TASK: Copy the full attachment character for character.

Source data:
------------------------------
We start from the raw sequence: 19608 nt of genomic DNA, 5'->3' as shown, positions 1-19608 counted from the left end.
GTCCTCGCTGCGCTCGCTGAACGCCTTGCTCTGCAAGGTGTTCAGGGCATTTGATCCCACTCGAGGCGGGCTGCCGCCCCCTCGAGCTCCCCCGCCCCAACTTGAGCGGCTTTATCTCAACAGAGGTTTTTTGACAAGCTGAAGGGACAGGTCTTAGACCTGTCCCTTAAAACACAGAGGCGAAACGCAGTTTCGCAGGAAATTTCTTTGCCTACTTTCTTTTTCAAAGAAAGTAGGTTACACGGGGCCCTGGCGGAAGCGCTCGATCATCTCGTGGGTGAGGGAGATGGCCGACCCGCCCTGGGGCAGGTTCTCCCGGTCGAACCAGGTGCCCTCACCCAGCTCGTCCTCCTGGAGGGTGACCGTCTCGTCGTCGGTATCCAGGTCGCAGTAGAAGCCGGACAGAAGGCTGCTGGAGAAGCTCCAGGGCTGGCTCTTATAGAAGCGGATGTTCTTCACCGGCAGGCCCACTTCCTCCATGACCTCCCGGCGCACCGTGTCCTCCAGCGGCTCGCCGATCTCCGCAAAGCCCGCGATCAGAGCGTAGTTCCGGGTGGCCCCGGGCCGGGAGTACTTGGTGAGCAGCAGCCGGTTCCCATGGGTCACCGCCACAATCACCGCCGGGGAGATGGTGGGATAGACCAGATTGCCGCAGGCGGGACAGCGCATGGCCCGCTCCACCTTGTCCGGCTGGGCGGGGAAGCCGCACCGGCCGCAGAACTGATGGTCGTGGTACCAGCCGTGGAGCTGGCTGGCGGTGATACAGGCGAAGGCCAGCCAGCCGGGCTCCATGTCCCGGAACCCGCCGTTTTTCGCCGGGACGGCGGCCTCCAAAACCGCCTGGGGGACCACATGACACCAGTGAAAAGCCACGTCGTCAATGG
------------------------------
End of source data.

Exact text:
We start from the raw sequence: 19608 nt of genomic DNA, 5'->3' as shown, positions 1-19608 counted from the left end.
GTCCTCGCTGCGCTCGCTGAACGCCTTGCTCTGCAAGGTGTTCAGGGCATTTGATCCCACTCGAGGCGGGCTGCCGCCCCCTCGAGCTCCCCCGCCCCAACTTGAGCGGCTTTATCTCAACAGAGGTTTTTTGACAAGCTGAAGGGACAGGTCTTAGACCTGTCCCTTAAAACACAGAGGCGAAACGCAGTTTCGCAGGAAATTTCTTTGCCTACTTTCTTTTTCAAAGAAAGTAGGTTACACGGGGCCCTGGCGGAAGCGCTCGATCATCTCGTGGGTGAGGGAGATGGCCGACCCGCCCTGGGGCAGGTTCTCCCGGTCGAACCAGGTGCCCTCACCCAGCTCGTCCTCCTGGAGGGTGACCGTCTCGTCGTCGGTATCCAGGTCGCAGTAGAAGCCGGACAGAAGGCTGCTGGAGAAGCTCCAGGGCTGGCTCTTATAGAAGCGGATGTTCTTCACCGGCAGGCCCACTTCCTCCATGACCTCCCGGCGCACCGTGTCCTCCAGCGGCTCGCCGATCTCCGCAAAGCCCGCGATCAGAGCGTAGTTCCGGGTGGCCCCGGGCCGGGAGTACTTGGTGAGCAGCAGCCGGTTCCCATGGGTCACCGCCACAATCACCGCCGGGGAGATGGTGGGATAGACCAGATTGCCGCAGGCGGGACAGCGCATGGCCCGCTCCACCTTGTCCGGCTGGGCGGGGAAGCCGCACCGGCCGCAGAACTGATGGTCGTGGTACCAGCCGTGGAGCTGGCTGGCGGTGATACAGGCGAAGGCCAGCCAGCCGGGCTCCATGTCCCGGAACCCGCCGTTTTTCGCCGGGACGGCGGCCTCCAAAACCGCCTGGGGGACCACATGACACCAGTGAAAAGCCACGTCGTCAATGG